Ahavat Olam in Kendall, which embraces all Jews and interfaith families, will host its 12th annual Second Night Passover Seder at 6 p.m. April 11 at Roasters ‘n Toasters, 9465 S. Dixie Hwy. in the Dadeland Plaza Shopping Center in Pinecrest.
The Seder will be led by Rabbi Danny Marmorstein and the Seder will include a choice of chicken, brisket, or salmon; vegetables, wine and baked desserts. Vegetarian dinners will be available. The cost is $40 per adult and $25 for children under 10.
Start of Easter Season
Churches throughout the world are preparing to celebrate what many Christians consider to be the most holy time on the Christian calendar — Resurrection Day or Easter.
The holy days of the Easter season start with Palm Sunday (April 9) also known as Passion Sunday, and marks the beginning of Holy Week.
At St. Mary Cathedral, 7525 NW Second Ave., Archbishop Thomas Wenski will celebrate Mass at 9:45 a.m. Weather permitting, he will bless the palms outside the church prior to the Mass.
Holy Thursday on April 13 marks the beginning of the Holy Triduum, a three-day celebration of the death and resurrection of Christ, that includes Good Friday, Easter vigil and Easter Sunday.
The Mass of the Lord’s Supper will be at 8 p.m. on Holy Thursday, followed by Eucharistic Adoration and Altar Repose at 10:30 p.m. The Archbishop will then wash the feet of 12 people, recalling the actions of Christ at the Last Supper.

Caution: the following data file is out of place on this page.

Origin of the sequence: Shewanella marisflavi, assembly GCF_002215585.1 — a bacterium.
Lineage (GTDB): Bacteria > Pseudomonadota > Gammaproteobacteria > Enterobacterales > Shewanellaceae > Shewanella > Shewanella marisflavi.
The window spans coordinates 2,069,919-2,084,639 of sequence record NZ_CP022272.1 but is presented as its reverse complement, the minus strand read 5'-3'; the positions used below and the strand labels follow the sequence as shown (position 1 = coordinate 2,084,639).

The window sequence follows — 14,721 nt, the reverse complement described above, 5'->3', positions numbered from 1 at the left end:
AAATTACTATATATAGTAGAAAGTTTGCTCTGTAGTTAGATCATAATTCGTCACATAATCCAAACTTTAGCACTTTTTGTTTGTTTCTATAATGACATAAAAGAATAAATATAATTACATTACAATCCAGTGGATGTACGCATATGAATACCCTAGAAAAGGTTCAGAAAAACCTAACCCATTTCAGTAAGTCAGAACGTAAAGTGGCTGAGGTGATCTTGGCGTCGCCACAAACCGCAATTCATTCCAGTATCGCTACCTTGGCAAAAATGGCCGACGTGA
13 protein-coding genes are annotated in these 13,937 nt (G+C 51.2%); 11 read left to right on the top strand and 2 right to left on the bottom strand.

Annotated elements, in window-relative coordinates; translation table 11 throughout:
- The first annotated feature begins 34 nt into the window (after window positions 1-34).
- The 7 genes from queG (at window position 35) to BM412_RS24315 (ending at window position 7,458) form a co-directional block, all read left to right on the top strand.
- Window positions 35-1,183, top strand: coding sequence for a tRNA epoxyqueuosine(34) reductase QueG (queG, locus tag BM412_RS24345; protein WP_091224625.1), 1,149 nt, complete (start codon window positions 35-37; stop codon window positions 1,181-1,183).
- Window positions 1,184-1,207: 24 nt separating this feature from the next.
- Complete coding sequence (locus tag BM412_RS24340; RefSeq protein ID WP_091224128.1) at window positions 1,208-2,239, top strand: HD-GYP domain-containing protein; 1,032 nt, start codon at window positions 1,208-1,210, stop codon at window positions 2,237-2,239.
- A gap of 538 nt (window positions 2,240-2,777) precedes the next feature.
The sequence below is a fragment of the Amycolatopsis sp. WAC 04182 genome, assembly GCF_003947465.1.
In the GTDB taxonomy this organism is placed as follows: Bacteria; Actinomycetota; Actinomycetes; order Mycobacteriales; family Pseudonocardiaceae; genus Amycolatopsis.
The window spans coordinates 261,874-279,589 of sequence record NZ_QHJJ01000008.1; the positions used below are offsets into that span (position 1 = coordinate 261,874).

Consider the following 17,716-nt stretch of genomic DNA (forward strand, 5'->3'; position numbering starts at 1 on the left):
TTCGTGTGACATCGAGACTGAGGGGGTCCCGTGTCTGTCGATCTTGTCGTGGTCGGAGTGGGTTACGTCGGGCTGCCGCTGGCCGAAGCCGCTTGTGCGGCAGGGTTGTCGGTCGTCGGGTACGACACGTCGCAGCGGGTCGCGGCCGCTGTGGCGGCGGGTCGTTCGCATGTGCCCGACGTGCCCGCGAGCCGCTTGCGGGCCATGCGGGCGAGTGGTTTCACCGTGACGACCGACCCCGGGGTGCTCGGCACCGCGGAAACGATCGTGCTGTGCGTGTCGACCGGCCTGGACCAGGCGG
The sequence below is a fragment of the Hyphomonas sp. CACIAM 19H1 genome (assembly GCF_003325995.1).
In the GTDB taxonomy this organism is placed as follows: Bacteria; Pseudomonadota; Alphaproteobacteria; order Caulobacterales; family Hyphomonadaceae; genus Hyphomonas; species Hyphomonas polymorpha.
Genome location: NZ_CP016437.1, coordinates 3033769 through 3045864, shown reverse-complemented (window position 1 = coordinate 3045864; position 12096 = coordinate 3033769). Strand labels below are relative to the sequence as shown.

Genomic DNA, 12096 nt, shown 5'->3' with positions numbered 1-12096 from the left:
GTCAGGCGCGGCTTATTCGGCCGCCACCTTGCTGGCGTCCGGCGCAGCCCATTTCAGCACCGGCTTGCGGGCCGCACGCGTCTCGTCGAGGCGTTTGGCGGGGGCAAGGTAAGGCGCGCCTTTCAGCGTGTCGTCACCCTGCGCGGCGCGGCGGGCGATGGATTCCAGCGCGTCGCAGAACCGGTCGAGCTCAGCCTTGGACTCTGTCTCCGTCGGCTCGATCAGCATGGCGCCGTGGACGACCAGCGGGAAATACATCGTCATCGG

During the Holy Triduum, all 109 Catholic parishes and missions throughout the Archdiocese of Miami Will celebrate Masses and Good Friday service.
At 3 p.m. on Good Friday, April 14, the archbishop will celebrate the Liturgy of the Lord’s Passion. At 8 p.m., the Procession of the Sorrowful Mother will be presided by the Rev. Christopher Marino, Rector of St. Mary Cathedral.
On April 15, Archbishop Wenski will celebrate Easter Vigil Mass at 8 p.m. The service will include the Blessing of the New Fire and the initiation of 550 new Catholics into the Church who will be welcomed into the Church throughout the parishes of the Archdiocese of Miami.
All Holy Week services will be at the Cathedral of St. Mary is at 7525 NW Second Ave. Everyone is welcome.
Free Coral Gables concert
At 7:30 p.m. Sunday, Coral Gables Congregational Church will host The Alhambra Orchestra in a free concert — Baroque Gems.”
Directed by Dr. Donald Oglesby, the Alhambra Orchestra musicians will be joined by the Collegium Musicum from the University of Miami to present the all-baroque concert.
The Alhambra Orchestra is Miami’s community orchestra, with a mission of supporting classical music and music education. Sunday’s program will include Bach’s Brandenburg Concerto #3; Albinoni’s Concerto for Two Oboes; Bach’s Concerto for Two Violins with violin soloists Daniel Andai and Rand Bella, and two works with choir and orchestra: Cantata #118, O Jesu Christ, meins Lebens Licht by Bach, and the Coronation Anthem Zadok the Priest by Handel.
‘Stop the Violence’
What better time to bring the community together than at Easter time?
With that said, the Inner City Youth Enrichment Camp (ICYEC) and Krush Velvet and Co. will host the fourth annual “Stop the Violence and Bring the Peace” Basketball Tournament Extravaganza 2017 at Olinda Park, 2101 NW 51st St.
Alfred Berry said he founded ICYEC, a nonprofit organization to “empower our youth and to target and challenge our at-risk youth in the inner city.”
Berry said the event aims to gather the families of the deceased who have been victimized by crime and violence to let them know they’re not in this alone, “that we are grieving together as one.” He said the idea of a basketball tournament is to bring young men together in a sports tournament game to represent their neighborhoods in a positive light.